RECAP: Morris starts and finishes Magic-filled ISU rally

  AMES Monté Morris started the improbable rally.

 Then, ISU’s star point guard floated, released and promptly finished it. 

 With the fans on their feet, a comeback from 20 points down against Iowa almost complete, Morris took the ball and stared down the Hawkeyes’ defense.

 The clock ticked … 15 seconds … 10 … then, drive, float, exult — his clutch shot with nine seconds left turned into a game-winner as the No. 4 Cyclones surged to an 83-82 win Thursday in what will be remembered as one of the most wild, frantic, Hilton magic-kissed Cy-Hawk rivalry games in series history.

 Iowa’s Jarrod Uthoff missed a 3-pointer at the buzzer to ensure ISU’s seventh win in the last nine games in the series.  

 “It’s one of my shots I always work on — my floater,” said Morris, who scored 15 of his 20 points in a Cyclone-dominated second half. “I thought it was going in when I let it go.”

 Swish. Defend. Disaster averted, somehow.

 How’d it happen (in short)?

 Morris for one. He added nine assists and one turnover.

 “He deserved to go win us this game,” forward Georges Niang said. 

 Jameel McKay ruled the paint in the second half. securing six of his eight offensive rebounds. He finished with 20 points and 12 boards while posting his fourth double-double of the season.

 Niang scored 12 of his 16 points after the break — including a pair of free throws that helped the Cyclones (8-0) finish the game with a 9-0 flourish. 

 Matt Thomas shined off the bench, pouring in a career-high 19 points while shutting down Uthoff — who scored just two of his 32 points after halftime.

 “Credit to him for coming off the bench and making stuff happen,” Niang said.

 ISU forged its third-largest second-half comeback in school history. The biggest? The 21-point revival last season against Oklahoma. And ISU coach Steve Prohm had previously studied video of that one to better understand the special qualities of his new team.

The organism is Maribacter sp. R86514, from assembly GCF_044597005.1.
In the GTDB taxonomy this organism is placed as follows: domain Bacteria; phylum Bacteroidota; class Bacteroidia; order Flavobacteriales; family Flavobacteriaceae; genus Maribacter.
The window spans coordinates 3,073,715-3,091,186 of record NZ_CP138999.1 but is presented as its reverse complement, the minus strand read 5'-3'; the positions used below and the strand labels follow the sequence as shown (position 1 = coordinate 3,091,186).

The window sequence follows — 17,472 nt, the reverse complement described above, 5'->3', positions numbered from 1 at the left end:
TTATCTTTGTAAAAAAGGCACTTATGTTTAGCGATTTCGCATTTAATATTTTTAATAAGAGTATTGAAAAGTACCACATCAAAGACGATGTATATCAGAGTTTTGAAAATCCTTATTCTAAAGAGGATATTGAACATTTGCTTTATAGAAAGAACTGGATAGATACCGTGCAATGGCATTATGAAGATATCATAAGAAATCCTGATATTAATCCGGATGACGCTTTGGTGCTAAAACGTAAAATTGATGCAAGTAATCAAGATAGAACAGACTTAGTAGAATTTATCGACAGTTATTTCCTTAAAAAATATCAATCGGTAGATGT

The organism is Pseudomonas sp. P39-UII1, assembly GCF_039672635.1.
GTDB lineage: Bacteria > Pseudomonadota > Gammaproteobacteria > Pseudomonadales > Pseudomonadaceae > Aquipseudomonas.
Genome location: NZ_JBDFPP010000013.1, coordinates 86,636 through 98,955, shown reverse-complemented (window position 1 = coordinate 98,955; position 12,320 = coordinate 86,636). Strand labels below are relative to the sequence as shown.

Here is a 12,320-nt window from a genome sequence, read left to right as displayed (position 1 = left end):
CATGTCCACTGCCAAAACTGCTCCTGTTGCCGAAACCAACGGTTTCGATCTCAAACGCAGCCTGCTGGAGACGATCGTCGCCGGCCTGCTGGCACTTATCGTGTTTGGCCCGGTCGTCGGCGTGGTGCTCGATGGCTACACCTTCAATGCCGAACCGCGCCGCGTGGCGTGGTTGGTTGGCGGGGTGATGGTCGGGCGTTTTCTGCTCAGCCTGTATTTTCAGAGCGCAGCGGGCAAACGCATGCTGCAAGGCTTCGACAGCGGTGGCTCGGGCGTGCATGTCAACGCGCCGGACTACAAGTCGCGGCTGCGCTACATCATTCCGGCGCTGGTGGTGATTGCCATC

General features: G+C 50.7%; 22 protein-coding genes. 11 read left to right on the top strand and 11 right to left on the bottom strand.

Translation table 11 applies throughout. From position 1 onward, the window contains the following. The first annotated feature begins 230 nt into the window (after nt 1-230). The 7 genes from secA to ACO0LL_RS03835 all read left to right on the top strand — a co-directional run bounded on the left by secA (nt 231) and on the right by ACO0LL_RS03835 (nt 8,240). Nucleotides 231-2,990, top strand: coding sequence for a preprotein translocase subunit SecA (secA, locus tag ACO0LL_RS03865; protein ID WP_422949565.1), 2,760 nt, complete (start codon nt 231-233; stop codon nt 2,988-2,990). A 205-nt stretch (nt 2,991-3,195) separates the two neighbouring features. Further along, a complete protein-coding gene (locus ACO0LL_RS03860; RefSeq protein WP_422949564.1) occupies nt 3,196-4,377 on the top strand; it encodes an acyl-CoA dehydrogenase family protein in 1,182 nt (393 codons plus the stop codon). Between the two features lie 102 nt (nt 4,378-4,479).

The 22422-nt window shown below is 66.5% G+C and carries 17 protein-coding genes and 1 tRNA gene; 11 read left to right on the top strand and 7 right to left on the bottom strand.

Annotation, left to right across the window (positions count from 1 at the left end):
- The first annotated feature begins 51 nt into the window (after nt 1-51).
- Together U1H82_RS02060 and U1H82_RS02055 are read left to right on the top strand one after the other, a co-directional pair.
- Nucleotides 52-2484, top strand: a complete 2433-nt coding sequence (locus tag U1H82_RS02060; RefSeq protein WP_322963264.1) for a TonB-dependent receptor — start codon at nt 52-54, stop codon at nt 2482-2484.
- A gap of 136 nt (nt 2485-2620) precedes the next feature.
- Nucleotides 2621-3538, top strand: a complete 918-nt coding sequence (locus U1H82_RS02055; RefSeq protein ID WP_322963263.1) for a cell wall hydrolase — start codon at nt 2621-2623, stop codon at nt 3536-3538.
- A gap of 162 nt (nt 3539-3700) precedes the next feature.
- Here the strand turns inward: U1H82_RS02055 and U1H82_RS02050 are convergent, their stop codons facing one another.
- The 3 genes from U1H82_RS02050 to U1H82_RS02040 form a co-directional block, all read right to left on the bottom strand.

"(Former coach) Fred (Hoiberg) had told me just to watch the Oklahoma game because that was their best offensive half," Prohm said. "So I’ve watched that game a bunch. The biggest thing in those situations — we were just out of character the first, really, 15 minutes off the first half. They threw a punch. Uthoff was playing out of his mind and he’s a great player. And we were rushing it. We were just playing too fast offensively and we were all trying to get it back at once.”

 That’s what Hoiberg often referred to as "trying to hit a home run."

 The Cyclones set up Thursday’s grand slam by forcing turnovers on three of Iowa’s final four possessions. Engaging a full court press helped, with McKay on point. 

 "I wanted to make it as tough as possible," McKay said.

 He did. Still, that comeback … One for the ages (and ear plugs). 

 Iowa led 62-42 with 16:50 left, but Morris answered with a layup. The Cyclones chipped away and sliced the deficit to nine, at 69-60, on a — you guessed it — Morris layup with 9:35 left. 

 The Hawkeyes had led 67-51 just four minutes earlier. Peter Jok had become Iowa’s second-half Uthoff, scoring 14 of his team’s first 16 after the break to stretch the lead to 65-46 with 14:55 left.

 Then (you guessed it) Morris rolled in a layup off a Naz Mitrou-Long assist. Thomas drilled his fifth of a career-high six 3-pointers. The first wave of the comeback was on. 

 "Until the clock says zero you just gotta keep fighting keep playing," said Thomas, who also raked away two of ISU’s 10 steals. "We just played with a lot of grit and toughness tonight. We never quit and we ended out pulling it off.”

Thanks to him. Thanks to the Morris floater. Thanks to magic — a word that seemed wholly inadequate to describe the chain reaction catalyzed by the cheers and stomping feet of another sellout crowd of 14,384 at Hilton. 

“That’s Big Game Tae,” McKay said of Morris. “That’s what he does. I expected him to take the shot. I got out of his way. I wanted him to take the shot. We all wanted him to take the shot."


Rob Gray


Rob, an Ames native, joined Cyclone Fanatic in August, 2014 after nearly a decade and a half of working at Iowa's two largest newspapers. He spent 10 years at the Des Moines Register and, after a brief stint in public relations, joined the Cedar Rapids Gazette as an Iowa State correspondent three years ago. Rob specializes in feature stories for CF.

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